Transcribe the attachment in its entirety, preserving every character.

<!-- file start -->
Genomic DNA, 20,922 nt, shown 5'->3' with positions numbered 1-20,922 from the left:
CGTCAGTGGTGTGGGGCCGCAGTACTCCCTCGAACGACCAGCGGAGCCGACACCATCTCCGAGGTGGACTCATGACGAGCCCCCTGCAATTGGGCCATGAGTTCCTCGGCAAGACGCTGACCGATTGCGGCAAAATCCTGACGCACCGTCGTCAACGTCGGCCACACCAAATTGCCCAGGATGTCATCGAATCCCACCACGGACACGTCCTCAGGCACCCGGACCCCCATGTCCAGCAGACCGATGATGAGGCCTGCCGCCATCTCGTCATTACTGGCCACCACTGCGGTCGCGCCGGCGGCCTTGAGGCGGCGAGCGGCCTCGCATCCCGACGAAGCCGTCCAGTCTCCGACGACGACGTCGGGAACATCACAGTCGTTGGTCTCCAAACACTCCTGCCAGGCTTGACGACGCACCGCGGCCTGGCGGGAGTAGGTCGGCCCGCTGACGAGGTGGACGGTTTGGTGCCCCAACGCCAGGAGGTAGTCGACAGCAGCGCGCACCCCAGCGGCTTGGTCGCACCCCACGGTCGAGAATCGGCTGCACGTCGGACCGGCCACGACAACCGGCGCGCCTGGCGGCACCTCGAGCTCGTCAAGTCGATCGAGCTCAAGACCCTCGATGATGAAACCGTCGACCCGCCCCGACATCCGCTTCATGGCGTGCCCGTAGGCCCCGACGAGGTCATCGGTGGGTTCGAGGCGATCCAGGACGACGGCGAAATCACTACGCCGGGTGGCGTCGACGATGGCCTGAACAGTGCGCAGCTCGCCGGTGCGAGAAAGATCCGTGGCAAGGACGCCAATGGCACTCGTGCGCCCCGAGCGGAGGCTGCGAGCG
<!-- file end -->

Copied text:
Genomic DNA, 20,922 nt, shown 5'->3' with positions numbered 1-20,922 from the left:
CGTCAGTGGTGTGGGGCCGCAGTACTCCCTCGAACGACCAGCGGAGCCGACACCATCTCCGAGGTGGACTCATGACGAGCCCCCTGCAATTGGGCCATGAGTTCCTCGGCAAGACGCTGACCGATTGCGGCAAAATCCTGACGCACCGTCGTCAACGTCGGCCACACCAAATTGCCCAGGATGTCATCGAATCCCACCACGGACACGTCCTCAGGCACCCGGACCCCCATGTCCAGCAGACCGATGATGAGGCCTGCCGCCATCTCGTCATTACTGGCCACCACTGCGGTCGCGCCGGCGGCCTTGAGGCGGCGAGCGGCCTCGCATCCCGACGAAGCCGTCCAGTCTCCGACGACGACGTCGGGAACATCACAGTCGTTGGTCTCCAAACACTCCTGCCAGGCTTGACGACGCACCGCGGCCTGGCGGGAGTAGGTCGGCCCGCTGACGAGGTGGACGGTTTGGTGCCCCAACGCCAGGAGGTAGTCGACAGCAGCGCGCACCCCAGCGGCTTGGTCGCACCCCACGGTCGAGAATCGGCTGCACGTCGGACCGGCCACGACAACCGGCGCGCCTGGCGGCACCTCGAGCTCGTCAAGTCGATCGAGCTCAAGACCCTCGATGATGAAACCGTCGACCCGCCCCGACATCCGCTTCATGGCGTGCCCGTAGGCCCCGACGAGGTCATCGGTGGGTTCGAGGCGATCCAGGACGACGGCGAAATCACTACGCCGGGTGGCGTCGACGATGGCCTGAACAGTGCGCAGCTCGCCGGTGCGAGAAAGATCCGTGGCAAGGACGCCAATGGCACTCGTGCGCCCCGAGCGGAGGCTGCGAGCG